The process of manufacturing rotary equipment begins with engineering the design. The first step is to determine the size of the equipment.
Rotary equipment is sized based on the following information:
- What type of material is being processed?
- What are the characteristics of this material? Is it wet or sticky? Does it contain clays, organics or other deleterious material?
- What is the largest particle size in the feed that the equipment must be designed to handle?
- What throughput does the customer require?
- How much retention time is needed?
- What type of product does the customer need to produce?
Additionally, engineers need to know what is required of the rotary equipment.
- Is it intended for washing or material size reduction?
- Will it need to perform material size separation?
- Does it need to be a combination of any of these?
From this information, the engineering team is able to select the
correct rotary equipment for the application. Once the size of the
equipment is determined, the drive package, bearings and tire size can
be selected, and the engineering team can really start to look at the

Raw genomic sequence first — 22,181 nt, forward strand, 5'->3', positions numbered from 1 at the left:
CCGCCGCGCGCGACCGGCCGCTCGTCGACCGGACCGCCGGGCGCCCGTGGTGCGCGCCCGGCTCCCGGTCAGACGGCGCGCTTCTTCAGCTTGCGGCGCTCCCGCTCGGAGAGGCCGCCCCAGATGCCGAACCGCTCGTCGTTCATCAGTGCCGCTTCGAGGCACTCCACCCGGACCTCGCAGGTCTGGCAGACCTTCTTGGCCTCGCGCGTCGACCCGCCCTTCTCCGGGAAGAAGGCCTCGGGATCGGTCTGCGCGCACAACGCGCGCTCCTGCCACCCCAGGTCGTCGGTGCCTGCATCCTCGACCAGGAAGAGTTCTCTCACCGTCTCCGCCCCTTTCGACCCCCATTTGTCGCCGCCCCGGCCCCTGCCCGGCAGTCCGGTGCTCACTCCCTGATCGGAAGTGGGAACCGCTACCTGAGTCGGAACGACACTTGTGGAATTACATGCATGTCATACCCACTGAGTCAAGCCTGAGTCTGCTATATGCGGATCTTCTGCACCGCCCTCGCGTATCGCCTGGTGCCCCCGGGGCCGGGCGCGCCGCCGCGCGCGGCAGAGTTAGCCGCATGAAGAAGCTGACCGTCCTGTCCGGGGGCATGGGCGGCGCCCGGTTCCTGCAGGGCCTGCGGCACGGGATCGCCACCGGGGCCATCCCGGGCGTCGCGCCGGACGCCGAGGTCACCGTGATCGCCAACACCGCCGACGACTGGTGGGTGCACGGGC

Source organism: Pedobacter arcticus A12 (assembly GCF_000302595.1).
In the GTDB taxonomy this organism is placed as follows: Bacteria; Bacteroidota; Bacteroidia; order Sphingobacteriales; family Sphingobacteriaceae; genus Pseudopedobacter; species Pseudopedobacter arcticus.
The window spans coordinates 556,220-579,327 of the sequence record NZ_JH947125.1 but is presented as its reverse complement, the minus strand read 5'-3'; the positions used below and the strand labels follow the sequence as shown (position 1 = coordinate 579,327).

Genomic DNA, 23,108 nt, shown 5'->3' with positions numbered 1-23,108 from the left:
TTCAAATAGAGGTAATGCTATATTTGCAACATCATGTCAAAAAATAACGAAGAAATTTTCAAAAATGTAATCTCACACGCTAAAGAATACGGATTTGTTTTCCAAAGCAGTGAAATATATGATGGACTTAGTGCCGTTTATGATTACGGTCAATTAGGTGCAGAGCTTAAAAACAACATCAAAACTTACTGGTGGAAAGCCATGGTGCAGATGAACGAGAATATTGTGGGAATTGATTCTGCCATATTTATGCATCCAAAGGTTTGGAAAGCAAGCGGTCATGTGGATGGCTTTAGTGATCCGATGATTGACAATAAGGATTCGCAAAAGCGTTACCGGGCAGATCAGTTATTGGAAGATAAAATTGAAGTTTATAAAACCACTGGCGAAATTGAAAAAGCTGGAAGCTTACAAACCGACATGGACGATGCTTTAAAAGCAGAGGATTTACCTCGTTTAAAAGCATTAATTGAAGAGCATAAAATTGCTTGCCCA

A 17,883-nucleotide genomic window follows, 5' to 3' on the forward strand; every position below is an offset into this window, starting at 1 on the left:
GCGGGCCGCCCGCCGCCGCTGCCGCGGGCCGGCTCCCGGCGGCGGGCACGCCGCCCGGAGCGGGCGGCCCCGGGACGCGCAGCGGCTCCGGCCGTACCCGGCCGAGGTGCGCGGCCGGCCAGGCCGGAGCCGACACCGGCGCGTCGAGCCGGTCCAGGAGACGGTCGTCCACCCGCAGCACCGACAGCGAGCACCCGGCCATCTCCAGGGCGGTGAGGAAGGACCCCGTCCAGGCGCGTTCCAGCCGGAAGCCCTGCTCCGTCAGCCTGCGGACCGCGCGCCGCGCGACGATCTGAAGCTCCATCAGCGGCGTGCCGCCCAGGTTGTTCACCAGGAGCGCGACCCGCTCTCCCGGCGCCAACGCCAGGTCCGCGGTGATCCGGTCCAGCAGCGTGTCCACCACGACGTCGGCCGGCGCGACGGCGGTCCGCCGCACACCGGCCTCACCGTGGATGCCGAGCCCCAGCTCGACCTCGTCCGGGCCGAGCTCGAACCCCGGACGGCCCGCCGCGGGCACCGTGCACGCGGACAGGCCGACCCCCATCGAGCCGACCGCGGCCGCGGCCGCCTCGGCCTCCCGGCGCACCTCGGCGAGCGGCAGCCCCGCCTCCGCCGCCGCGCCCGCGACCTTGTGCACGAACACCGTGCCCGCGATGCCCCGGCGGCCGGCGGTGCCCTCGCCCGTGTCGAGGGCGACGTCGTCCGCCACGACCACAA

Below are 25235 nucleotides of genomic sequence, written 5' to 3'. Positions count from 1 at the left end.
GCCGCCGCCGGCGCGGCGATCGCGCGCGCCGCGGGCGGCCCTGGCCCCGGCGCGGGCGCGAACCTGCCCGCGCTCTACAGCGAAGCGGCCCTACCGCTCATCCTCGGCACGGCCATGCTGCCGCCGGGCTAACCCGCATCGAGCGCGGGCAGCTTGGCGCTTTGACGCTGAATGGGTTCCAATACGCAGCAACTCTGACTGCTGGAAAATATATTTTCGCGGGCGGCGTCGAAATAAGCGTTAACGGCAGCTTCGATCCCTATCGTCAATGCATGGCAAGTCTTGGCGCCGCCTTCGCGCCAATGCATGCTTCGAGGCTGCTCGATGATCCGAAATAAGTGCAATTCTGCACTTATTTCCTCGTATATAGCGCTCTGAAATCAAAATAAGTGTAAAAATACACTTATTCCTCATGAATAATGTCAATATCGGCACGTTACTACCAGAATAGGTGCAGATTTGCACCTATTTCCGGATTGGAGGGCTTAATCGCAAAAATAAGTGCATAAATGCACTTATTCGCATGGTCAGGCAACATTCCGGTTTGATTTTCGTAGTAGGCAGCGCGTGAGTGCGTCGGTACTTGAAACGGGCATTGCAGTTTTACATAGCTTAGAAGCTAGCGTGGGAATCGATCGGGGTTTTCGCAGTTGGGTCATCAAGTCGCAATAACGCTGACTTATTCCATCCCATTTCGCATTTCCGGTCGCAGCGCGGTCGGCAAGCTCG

details in the design.
Other considerations that go into designing rotary equipment include factors that could affect the selection of drive components or electrical equipment. For example, the operating environment. Is the climate hot or cold? Predominantly wet or dry? Tropical, desert or marine?
“Most of our rotary equipment lines are tailored to the specific application to meet our customers’ needs,” said Piper. “We have standard bearings and trunnion sizes and tire sizes, but the internal workings of the cylinder itself – the liner package, lifters, screen plates – that is all tailored specifically to the application to maximize production for our customers.”
Once the design has been finalized and approved with engineering and
the customer, it is released for manufacturing. This process involves a
combination of state-of-art equipment and technical personnel who build
the production schedule; procure resources; machine, weld, fabricate and
paint the individual components; and finally assemble the individual
components according to the engineering drawing. Some of the assembly
involves installing the screening sections and lifters to the cylinder
frame and heat-treating the drum ends at high temperatures to fit the
tires that rest on the trunnion base.
“As far as the welding goes, everything’s really heavy and really thick,” said Fabricator Welder Matt Ball. “It takes a lot of time and a lot of effort and a lot of weld wire and a lot of hands-on from everyone involved. It’s a lot of work, but it’s good work. The welding aspect is really crucial. Everything has to be precise.”